BOSTON (AP) — A conservative Roman Catholic watchdog group wants 18 academics barred from Catholic school campuses for supporting abortion rights or siding against Terri Schiavo's parents, who fought unsuccessfully to have her feeding tube reinserted.
The Cardinal Newman Society accused the academics of perpetuating a "culture of death," and said in a fund-raising appeal that administrators at Boston College, Georgetown University and elsewhere should be warned their school risks being "stripped of its Catholic identity by the bishop who has authority over that college."
The eight-page letter was sent to 75,000 people in two mailings split between April and last month. Critics have called the letter a threat to academic freedom.
The Virginia-based group lobbies Catholic schools to remain faithful to church teachings.
Boston College issued a statement declaring it is "firmly committed to its Jesuit, Catholic mission and heritage" and "openly engages issues of the day, especially those concerning faith and culture." It added: "The publicity-seeking rhetoric and unfounded accusations of the Cardinal Newman Society are a disservice to Catholic colleges and universities and the church that they proudly serve."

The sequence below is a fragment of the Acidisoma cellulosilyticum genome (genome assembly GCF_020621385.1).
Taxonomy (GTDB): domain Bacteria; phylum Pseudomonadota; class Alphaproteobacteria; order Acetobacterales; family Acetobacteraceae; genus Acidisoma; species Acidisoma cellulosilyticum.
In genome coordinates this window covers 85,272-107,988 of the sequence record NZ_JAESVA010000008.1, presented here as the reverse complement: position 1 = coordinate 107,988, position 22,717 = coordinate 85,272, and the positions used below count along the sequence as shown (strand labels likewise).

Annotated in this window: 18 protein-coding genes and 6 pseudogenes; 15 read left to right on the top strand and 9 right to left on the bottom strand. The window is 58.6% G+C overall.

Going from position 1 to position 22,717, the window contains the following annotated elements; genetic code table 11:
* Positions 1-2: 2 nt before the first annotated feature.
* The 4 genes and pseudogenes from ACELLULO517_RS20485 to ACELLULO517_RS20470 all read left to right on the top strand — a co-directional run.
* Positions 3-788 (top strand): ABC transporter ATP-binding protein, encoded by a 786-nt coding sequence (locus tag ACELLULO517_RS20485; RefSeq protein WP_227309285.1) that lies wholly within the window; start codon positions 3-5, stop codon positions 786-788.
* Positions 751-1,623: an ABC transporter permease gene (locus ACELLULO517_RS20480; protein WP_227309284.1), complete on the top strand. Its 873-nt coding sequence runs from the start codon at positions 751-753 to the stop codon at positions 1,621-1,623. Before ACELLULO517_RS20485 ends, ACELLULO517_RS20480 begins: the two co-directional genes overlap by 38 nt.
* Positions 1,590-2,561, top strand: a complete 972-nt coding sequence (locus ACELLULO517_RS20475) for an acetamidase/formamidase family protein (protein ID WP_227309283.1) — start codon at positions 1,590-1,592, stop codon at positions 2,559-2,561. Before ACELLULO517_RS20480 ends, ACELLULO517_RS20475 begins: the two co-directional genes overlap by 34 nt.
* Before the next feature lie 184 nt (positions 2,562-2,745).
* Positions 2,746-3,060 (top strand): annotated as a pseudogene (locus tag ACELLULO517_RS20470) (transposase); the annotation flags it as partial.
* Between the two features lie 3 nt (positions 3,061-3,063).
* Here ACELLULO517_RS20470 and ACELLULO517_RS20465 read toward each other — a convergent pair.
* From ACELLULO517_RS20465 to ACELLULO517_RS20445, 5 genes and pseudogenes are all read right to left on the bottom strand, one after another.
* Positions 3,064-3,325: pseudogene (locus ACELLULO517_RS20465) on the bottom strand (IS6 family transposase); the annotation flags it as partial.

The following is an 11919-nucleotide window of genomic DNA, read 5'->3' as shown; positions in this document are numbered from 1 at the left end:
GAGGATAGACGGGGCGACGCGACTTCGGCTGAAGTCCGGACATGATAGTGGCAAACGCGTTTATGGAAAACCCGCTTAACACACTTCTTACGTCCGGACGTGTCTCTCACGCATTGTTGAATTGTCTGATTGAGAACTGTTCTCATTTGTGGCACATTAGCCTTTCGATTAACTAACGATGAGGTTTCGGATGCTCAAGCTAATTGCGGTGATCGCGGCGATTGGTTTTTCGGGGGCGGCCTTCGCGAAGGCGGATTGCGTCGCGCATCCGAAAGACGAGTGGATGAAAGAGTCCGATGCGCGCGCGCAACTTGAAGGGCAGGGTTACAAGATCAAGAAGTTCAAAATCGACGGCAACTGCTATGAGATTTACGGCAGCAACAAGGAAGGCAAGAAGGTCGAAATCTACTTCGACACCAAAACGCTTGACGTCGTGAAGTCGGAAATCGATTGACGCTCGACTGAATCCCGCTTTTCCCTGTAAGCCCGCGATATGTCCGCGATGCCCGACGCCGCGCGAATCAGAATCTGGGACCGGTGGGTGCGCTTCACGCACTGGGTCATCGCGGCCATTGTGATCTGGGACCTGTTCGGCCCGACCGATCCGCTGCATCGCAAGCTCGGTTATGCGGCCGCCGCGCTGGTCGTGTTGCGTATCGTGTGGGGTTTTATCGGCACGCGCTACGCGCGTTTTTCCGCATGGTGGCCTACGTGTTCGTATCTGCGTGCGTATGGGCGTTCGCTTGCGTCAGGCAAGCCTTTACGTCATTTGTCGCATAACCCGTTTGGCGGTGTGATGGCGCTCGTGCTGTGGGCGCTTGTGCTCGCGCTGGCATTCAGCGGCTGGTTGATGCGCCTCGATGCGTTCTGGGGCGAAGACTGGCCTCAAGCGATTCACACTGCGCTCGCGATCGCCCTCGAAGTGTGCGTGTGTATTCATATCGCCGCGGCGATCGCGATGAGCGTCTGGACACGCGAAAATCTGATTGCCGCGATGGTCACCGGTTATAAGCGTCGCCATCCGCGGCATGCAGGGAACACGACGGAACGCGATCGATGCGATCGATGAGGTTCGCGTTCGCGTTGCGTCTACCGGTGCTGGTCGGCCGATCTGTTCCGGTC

Catholics have debated for years how best to retain the religious identity of their more than 200 colleges and universities in the United States.
Under Pope John Paul II, U.S. bishops were instructed in 2002 to obtain a "mandatum" or mandate from Catholic theologians, certifying that the instructors were teaching authentic Catholicism at the schools. However, the initiative lost steam as the clergy sex abuse crisis overtook the church. Conservatives have complained the Vatican requirement was never enforced.